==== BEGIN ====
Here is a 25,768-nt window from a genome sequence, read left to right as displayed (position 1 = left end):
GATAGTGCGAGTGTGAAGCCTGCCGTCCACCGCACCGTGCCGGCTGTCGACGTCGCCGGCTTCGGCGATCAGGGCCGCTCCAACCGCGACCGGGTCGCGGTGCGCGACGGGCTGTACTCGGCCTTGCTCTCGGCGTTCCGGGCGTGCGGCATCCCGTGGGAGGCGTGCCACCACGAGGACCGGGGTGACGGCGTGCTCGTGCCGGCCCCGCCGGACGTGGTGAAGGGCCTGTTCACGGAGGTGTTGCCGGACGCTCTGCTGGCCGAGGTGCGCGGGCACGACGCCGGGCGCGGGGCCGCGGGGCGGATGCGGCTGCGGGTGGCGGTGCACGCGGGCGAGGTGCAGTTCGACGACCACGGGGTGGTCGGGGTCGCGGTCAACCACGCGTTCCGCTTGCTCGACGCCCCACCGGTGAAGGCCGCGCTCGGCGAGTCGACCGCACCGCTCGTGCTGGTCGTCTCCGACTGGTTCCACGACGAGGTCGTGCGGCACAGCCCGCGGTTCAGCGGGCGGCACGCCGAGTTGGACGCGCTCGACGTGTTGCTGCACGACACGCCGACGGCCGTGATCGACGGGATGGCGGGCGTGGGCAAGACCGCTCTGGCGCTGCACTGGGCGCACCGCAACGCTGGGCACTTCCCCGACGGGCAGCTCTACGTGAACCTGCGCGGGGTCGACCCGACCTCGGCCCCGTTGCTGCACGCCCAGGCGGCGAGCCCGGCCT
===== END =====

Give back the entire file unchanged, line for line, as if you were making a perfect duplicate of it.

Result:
Here is a 25,768-nt window from a genome sequence, read left to right as displayed (position 1 = left end):
GATAGTGCGAGTGTGAAGCCTGCCGTCCACCGCACCGTGCCGGCTGTCGACGTCGCCGGCTTCGGCGATCAGGGCCGCTCCAACCGCGACCGGGTCGCGGTGCGCGACGGGCTGTACTCGGCCTTGCTCTCGGCGTTCCGGGCGTGCGGCATCCCGTGGGAGGCGTGCCACCACGAGGACCGGGGTGACGGCGTGCTCGTGCCGGCCCCGCCGGACGTGGTGAAGGGCCTGTTCACGGAGGTGTTGCCGGACGCTCTGCTGGCCGAGGTGCGCGGGCACGACGCCGGGCGCGGGGCCGCGGGGCGGATGCGGCTGCGGGTGGCGGTGCACGCGGGCGAGGTGCAGTTCGACGACCACGGGGTGGTCGGGGTCGCGGTCAACCACGCGTTCCGCTTGCTCGACGCCCCACCGGTGAAGGCCGCGCTCGGCGAGTCGACCGCACCGCTCGTGCTGGTCGTCTCCGACTGGTTCCACGACGAGGTCGTGCGGCACAGCCCGCGGTTCAGCGGGCGGCACGCCGAGTTGGACGCGCTCGACGTGTTGCTGCACGACACGCCGACGGCCGTGATCGACGGGATGGCGGGCGTGGGCAAGACCGCTCTGGCGCTGCACTGGGCGCACCGCAACGCTGGGCACTTCCCCGACGGGCAGCTCTACGTGAACCTGCGCGGGGTCGACCCGACCTCGGCCCCGTTGCTGCACGCCCAGGCGGCGAGCCCGGCCT